• Location: Laredo, TX
  • Accreditation: HVAC Excellence; Southern Association of Colleges and Schools Commission on Colleges
  • Expected Time to Completion: Residential HVAC/R certificate and commercial HVAC/R certificate (three semesters); HVAC/R assistant certificate (one semester)
  • Estimated Tuition: In-district ($50 per credit); out-of-district ($100 per credit); out-of-state ($200 per credit)

HVAC Certification & Licensing in Irving, TX

Federal law mandates that technicians who work with refrigerants obtain Section 608 certification from the U.S. Environmental Protection Agency (EPA). Certification requires passing an exam on the safe handling of refrigerants. There are four types of certifications according to the systems on which technicians work:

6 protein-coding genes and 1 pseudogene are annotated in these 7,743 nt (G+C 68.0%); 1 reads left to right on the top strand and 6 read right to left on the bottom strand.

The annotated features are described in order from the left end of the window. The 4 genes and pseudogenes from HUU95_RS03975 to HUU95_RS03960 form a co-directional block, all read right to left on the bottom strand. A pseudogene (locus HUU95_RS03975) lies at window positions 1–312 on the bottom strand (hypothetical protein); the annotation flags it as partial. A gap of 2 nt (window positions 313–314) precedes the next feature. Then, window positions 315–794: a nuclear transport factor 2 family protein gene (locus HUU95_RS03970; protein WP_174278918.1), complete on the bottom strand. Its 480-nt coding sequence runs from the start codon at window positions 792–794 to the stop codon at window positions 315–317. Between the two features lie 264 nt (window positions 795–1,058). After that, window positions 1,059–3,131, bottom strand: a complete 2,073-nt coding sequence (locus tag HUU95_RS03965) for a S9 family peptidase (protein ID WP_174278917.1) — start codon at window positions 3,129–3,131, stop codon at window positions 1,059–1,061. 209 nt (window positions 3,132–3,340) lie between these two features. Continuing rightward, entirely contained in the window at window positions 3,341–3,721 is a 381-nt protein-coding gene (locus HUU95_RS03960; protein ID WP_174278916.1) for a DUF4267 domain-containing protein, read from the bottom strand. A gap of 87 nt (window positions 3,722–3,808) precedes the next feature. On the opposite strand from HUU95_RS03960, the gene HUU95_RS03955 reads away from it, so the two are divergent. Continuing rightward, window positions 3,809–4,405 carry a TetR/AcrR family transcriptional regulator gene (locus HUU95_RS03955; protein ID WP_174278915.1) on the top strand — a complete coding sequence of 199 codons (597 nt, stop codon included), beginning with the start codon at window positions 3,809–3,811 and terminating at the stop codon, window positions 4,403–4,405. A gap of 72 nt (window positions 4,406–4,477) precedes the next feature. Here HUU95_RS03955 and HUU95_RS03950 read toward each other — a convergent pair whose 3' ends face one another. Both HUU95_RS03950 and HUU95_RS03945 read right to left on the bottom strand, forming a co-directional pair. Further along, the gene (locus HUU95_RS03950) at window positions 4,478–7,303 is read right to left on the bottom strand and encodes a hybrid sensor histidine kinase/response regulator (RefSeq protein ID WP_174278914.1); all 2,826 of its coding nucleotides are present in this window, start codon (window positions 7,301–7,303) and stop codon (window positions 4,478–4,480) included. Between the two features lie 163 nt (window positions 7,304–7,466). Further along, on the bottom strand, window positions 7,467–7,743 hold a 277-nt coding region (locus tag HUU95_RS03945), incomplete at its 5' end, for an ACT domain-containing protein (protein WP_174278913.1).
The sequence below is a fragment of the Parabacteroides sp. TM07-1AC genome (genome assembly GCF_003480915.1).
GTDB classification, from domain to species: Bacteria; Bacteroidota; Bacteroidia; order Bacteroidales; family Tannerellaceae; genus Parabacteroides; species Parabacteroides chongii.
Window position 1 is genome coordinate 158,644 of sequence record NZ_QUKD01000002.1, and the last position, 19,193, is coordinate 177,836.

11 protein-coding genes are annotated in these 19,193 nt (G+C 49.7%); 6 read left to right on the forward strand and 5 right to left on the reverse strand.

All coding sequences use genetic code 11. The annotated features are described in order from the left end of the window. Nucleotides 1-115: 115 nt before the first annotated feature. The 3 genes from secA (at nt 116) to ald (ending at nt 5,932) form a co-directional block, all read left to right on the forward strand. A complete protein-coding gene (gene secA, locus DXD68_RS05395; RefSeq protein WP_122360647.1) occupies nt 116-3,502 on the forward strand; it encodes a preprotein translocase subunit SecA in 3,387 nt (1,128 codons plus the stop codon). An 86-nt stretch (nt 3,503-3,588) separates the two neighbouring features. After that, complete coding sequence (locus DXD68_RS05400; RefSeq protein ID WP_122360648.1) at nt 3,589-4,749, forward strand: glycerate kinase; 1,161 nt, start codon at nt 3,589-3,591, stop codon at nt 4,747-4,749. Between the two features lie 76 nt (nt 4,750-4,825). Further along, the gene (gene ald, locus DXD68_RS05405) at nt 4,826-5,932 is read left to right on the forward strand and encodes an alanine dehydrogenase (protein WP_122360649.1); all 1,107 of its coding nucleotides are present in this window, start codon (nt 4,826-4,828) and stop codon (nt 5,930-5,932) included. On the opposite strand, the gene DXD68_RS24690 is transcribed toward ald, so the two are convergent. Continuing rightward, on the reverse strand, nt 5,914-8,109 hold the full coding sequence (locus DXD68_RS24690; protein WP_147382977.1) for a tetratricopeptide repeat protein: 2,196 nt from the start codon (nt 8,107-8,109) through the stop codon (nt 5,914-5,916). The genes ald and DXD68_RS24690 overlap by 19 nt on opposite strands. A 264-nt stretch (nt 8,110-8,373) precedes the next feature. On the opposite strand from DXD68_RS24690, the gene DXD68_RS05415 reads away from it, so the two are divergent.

• Small appliances (Type I)
  • High-pressure appliances (Type II)
  • Low-pressure appliances (Type III)
  • All types of equipment (Universal)

Further information and practice exams are available online.

Technicians may obtain additional training and certifications from industry organizations, which also offer Section 608 testing and certification. These include:

  • Refrigeration Service Engineers Society (RSES): Their mission is to provide opportunities for enhanced technical competence by offering comprehensive, cutting-edge education and certification to the HVAC/R industry.
  • North American Technician Excellence (NATE): Their certification tests represent real-world working knowledge of HVAC/R systems.